-Constantinople base for operations
-Sack of Constantinople 1204 – Fourth Crusade
The 1054 Schism
Roman Catholic v. Eastern Orthodox
Leaders: Pope(West) and Patriarch(east)
Language: West: Latin and East: Greek
Authority: Pope’s interpretation of the Bible(West) and The Bible(East). Pope was above all government and local laws(West) and Political Leaders above all(East)
Divorce: Western pope forbid divorce and Eastern Patriarch began to allow divorces
Priests right to marry: West: Restricted and East: Allowed
Filioque: West believed that the Holy Spirit was begotten of the Father and the Son while the east believed that the Holy Spirit was begotten of the Father alone
Use of Unleavened bread: the West used unleavened bread for communion while the East used leavened bread.
***EFFECT: Christianity was permanently divided between Roman Catholic (in West) and the Orthodox Church (in East).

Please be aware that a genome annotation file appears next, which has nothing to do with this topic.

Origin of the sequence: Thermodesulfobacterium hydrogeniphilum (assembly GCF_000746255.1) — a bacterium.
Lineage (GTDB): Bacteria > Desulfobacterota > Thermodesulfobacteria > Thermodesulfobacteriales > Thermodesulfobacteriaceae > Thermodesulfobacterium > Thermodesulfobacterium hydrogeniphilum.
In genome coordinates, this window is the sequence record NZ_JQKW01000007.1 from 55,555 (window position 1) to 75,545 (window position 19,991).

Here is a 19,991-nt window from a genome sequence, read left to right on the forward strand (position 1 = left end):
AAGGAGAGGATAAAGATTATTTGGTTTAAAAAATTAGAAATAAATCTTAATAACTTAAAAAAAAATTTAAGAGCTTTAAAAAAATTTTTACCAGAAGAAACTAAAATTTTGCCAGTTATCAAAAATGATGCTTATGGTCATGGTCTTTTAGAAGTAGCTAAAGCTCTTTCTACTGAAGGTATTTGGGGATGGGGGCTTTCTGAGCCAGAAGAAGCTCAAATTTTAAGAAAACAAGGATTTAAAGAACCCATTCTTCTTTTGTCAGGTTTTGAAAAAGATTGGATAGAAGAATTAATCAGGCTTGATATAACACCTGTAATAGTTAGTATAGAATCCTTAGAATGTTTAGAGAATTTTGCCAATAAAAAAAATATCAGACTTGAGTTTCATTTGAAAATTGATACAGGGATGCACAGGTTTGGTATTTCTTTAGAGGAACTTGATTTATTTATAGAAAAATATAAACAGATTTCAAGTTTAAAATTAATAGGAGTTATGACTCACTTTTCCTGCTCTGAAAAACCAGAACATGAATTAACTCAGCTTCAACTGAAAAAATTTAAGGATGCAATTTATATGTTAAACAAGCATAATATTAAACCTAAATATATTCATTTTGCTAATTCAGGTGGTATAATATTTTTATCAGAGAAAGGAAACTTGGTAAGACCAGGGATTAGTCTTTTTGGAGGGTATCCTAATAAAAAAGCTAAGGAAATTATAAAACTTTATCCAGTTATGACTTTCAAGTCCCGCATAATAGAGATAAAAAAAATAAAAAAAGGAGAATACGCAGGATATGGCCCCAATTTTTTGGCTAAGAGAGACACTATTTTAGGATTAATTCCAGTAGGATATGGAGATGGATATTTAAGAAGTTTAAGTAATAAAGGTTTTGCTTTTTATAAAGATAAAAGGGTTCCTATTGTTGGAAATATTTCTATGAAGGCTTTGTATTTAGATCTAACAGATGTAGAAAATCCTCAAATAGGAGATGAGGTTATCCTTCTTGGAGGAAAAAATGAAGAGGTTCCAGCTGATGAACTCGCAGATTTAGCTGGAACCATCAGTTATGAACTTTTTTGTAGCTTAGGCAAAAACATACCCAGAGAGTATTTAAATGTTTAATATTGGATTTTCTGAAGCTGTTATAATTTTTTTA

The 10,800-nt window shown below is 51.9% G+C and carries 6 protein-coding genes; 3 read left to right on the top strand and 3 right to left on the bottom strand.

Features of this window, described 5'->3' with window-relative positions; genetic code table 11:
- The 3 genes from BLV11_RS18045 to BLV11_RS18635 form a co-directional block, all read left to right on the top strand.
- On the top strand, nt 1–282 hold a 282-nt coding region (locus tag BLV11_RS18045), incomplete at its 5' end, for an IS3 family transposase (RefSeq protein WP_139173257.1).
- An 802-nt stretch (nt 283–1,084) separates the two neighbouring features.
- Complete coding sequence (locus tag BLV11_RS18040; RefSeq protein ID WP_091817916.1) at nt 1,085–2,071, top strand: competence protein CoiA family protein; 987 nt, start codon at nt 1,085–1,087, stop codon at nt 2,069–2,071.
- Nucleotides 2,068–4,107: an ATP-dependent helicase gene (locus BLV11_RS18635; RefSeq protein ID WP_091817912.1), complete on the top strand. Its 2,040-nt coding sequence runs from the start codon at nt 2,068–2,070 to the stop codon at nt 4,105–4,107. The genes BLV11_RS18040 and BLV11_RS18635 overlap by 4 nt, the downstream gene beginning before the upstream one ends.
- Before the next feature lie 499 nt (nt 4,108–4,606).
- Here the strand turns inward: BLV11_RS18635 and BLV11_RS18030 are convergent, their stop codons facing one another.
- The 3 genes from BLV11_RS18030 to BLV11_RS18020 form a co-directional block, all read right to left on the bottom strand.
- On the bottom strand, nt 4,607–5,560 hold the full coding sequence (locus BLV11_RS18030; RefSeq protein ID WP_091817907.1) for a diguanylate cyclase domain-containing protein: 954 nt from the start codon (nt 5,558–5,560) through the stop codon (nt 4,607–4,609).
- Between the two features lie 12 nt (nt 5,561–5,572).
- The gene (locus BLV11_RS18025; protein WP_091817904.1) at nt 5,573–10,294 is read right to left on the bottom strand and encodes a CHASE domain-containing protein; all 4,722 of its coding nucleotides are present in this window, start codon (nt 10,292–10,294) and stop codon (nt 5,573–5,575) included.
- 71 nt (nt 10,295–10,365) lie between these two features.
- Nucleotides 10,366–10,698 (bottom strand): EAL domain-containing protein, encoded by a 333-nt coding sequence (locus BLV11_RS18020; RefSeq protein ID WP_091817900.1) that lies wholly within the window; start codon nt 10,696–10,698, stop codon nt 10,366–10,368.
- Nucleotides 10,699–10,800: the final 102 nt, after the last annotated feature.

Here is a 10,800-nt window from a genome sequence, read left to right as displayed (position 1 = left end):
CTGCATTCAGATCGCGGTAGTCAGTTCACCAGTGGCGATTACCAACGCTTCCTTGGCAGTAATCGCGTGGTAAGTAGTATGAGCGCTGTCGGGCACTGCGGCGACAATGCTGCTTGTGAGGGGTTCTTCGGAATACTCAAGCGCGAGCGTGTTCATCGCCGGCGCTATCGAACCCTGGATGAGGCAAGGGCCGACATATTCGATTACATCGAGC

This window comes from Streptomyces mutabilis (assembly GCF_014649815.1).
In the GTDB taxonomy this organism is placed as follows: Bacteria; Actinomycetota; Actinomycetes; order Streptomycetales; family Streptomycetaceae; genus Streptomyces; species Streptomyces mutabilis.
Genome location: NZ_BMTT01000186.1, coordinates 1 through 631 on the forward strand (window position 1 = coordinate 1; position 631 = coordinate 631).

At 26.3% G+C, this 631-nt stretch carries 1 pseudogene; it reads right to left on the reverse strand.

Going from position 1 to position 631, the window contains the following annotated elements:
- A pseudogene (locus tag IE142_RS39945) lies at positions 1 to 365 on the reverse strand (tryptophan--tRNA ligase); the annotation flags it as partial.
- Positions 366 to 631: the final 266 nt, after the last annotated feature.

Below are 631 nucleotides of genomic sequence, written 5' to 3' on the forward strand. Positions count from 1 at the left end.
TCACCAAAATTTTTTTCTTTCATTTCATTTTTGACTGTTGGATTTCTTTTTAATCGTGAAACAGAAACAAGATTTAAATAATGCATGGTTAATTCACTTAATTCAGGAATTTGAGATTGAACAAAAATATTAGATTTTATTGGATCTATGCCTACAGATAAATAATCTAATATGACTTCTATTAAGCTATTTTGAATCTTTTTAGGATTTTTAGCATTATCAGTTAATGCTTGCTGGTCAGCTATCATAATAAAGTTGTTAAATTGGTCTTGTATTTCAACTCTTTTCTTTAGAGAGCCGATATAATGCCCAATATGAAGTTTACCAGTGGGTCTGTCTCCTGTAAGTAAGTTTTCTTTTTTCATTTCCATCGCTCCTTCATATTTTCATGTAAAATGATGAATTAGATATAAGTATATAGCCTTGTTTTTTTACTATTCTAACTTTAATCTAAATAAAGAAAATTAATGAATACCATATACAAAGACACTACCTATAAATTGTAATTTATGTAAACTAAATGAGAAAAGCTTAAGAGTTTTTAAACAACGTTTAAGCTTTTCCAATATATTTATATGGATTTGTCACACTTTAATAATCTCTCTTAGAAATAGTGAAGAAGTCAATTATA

Attacked by Arab armies
empire loses much land but Constantinople never falls (Greek fire), acts as buffer between Islam and Europe
Byzantine Empire Falls
-1261-1453
-Territories lost to Ottoman Turks
-Commerce dominated by Italian city-states of Venice -and Genoa
-The Black Death in 1300’s
***1453 – Constantinople fell to Ottoman Turks
Kievan Russia(860-c.1450)
:
Geography of Russia
-West of Ural Mountains
-Black to Baltic Sea
-Grasslands in the South, dense forests and swamps in the north.
-3 Great Rivers: Dnieper, Don, and Volga.
Birth of Russia
-Before 800 AD, the forests and grasslands were inhabited by farmers and traders without any political unity